Digital Health Pitch Competition
The first-ever Digital Health Pitch Competition showcased digital health innovators from Brown and Lifespan.

Each team was given 5 minutes to pitch its idea and 4 minutes to answer questions from the judges. More questions came from audience members at the end. The event moved with impressive swiftness — some presenters had clearly been practicing their speed-talking — to culminate in two votes. While the judges were deliberating on the overall winner, event attendees voted on the $5,000 “audience favorite.”

The audience chose a venture called Formly, which allows underserved patients to take control of chronic pain and rehabilitation journeys by connecting them with physical therapists who asynchronously review recorded videos of their movements and provide personalized instruction. The idea was pitched enthusiastically by Sudheesha Perera, a fourth-year Brown medical student, and Tony Dagher from the University of Chicago’s Pritzker School of Medicine. This model, they said, could help patients in pain who live in “PT deserts” and not have easy access to physical therapy.

The night’s big winner was Docs for Health, presented by Dr. Rahul Vanjani, a primary care physician based at the Rhode Island Hospital Center for Primary Care, the academic residency clinic for Brown's internal medicine residency program.

Vanjani’s digital platform is intended to empower health care providers to proactively address patient social risk factors to improve overall health. In his pitch, he explained how the platform would screen patients for social risk factors, like unhealthy living conditions, and refer them to organizations, like a housing support group and legal aid organization. But in a new approach, Docs for Health would also help health care providers easily and quickly complete the required paperwork that could connect patients to resources and assistance — for example, a letter to a landlord about poor housing conditions to prompt repair — and track patient outcomes.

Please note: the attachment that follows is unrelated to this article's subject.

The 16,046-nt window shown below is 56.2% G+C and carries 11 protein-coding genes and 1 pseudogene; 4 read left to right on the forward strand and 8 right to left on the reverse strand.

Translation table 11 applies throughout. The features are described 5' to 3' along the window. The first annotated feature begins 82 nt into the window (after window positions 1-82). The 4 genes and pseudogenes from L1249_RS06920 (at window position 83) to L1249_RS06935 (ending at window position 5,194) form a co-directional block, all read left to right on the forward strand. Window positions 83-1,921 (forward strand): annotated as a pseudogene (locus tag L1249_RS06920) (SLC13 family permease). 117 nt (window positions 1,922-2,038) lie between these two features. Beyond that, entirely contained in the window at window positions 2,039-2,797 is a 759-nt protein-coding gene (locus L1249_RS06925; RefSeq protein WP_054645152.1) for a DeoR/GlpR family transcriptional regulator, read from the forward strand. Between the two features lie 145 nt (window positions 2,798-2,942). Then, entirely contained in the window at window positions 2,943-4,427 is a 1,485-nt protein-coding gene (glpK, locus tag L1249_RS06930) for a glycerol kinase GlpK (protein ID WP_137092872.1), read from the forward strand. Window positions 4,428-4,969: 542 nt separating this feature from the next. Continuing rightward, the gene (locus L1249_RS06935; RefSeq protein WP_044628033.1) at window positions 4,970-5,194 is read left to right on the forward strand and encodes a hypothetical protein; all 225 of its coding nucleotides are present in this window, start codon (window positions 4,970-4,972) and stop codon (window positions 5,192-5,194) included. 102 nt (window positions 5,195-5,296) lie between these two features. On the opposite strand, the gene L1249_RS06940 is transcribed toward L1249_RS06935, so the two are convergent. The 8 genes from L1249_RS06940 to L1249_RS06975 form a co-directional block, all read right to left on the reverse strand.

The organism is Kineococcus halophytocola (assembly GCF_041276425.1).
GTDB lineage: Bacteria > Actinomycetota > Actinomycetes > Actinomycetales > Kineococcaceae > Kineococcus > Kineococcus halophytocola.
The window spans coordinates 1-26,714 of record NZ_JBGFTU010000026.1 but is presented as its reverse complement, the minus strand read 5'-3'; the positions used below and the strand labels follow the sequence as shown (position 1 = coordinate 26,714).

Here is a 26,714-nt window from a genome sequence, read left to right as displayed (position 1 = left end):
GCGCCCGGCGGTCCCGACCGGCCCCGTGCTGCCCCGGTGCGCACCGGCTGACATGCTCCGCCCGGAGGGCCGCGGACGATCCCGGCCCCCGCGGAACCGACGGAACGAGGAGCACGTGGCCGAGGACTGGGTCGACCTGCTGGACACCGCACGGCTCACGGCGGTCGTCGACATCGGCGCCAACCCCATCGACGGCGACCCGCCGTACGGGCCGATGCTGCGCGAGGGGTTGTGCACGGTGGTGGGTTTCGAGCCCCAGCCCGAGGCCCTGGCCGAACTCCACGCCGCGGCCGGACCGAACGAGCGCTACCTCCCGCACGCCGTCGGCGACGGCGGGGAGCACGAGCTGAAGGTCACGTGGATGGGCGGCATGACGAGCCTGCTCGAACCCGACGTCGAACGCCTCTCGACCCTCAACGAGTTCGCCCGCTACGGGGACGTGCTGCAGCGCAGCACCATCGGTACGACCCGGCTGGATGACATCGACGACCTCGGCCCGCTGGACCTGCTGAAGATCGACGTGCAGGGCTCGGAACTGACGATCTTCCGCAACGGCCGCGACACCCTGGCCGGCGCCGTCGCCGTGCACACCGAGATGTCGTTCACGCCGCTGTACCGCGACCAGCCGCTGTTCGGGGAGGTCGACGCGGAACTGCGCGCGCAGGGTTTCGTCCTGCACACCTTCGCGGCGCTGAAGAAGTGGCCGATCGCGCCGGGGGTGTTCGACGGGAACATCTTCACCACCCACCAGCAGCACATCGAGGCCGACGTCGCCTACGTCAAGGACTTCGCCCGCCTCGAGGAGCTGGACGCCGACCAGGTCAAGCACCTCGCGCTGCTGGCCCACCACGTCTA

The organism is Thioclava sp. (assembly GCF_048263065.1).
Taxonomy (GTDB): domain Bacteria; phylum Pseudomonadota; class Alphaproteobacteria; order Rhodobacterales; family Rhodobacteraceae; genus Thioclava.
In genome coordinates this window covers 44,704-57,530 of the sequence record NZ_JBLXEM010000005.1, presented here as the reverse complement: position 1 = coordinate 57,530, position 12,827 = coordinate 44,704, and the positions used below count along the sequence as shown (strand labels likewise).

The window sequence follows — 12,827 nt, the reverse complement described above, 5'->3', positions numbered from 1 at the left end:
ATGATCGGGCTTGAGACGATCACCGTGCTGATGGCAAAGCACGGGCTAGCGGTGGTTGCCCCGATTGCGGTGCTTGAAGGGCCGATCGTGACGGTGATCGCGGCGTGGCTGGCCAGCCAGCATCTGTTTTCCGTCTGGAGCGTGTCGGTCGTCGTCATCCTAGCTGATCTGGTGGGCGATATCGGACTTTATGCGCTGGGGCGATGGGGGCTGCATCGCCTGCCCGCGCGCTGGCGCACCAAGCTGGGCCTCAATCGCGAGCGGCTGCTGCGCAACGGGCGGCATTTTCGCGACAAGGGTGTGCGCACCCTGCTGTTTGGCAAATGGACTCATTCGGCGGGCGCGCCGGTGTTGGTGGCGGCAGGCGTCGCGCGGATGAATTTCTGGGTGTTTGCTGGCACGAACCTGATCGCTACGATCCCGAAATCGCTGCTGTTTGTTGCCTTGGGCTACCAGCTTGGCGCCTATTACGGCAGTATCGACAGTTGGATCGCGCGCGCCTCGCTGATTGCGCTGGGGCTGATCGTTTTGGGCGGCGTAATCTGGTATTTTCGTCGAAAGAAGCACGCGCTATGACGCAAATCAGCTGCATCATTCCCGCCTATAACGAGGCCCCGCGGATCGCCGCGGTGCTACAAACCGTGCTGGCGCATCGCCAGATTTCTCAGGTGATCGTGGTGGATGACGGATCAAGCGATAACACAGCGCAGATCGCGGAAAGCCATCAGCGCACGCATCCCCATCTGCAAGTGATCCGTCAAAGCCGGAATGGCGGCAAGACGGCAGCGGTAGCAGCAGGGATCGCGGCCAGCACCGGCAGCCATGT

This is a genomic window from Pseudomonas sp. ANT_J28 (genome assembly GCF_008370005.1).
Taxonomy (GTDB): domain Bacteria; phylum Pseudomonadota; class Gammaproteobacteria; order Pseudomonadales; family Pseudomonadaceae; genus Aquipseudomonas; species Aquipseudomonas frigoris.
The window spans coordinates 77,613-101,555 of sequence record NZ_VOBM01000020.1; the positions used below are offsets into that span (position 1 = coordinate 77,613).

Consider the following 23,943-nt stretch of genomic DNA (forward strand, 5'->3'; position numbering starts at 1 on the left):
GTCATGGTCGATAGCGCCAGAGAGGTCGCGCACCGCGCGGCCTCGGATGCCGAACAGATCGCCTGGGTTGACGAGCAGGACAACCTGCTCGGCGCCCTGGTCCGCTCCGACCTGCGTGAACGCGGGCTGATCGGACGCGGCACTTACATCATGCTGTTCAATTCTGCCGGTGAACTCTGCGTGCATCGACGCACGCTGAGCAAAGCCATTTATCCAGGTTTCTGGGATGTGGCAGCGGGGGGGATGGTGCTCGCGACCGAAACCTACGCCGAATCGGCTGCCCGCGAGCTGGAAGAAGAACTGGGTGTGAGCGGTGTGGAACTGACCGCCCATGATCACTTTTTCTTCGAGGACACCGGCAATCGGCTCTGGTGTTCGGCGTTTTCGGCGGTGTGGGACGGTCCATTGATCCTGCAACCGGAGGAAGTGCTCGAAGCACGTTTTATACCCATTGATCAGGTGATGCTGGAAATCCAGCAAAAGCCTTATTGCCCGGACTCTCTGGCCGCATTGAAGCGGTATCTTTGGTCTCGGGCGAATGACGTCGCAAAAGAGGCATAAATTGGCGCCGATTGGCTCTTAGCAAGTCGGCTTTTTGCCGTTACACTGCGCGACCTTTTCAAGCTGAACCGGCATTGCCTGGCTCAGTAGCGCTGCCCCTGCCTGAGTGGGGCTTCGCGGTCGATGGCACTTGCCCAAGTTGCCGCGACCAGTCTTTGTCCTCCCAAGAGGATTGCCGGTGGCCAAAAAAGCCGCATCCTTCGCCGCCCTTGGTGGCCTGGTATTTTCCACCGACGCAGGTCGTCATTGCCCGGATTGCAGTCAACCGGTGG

“It takes the burden off of the patient to track and act on referrals alone,” Vanjani said. “It empowers case managers to work directly with health care providers to intervene together, and it reduces the time health care providers spend on addressing social risk factors.”

In addition to the $20,000 funding, Vanjani will receive ongoing mentoring support to help scale up the innovation.

Building a community of digital innovators for health

The Digital Health Pitch Competition was much more than a contest, Ranney said.

“The event itself, as well as the months of development work that the teams put in prior to the pitch event, gave mentorship, support in conceiving of commercialization, and a sense of community dedicated to digital innovation for health,” Ranney said.

Leaders at the Center for Digital Health intend for the competition to become an annual event.

"We had a truly outstanding panel of judges and teams!” Ranney said. “I was blown away by the quality of the pitches, the engagement of the international audience, and the insightfulness of the judges. I hope that this first cohort of pitch teams will come back to share their successes and will stay connected to their mentors in the months and years to come.”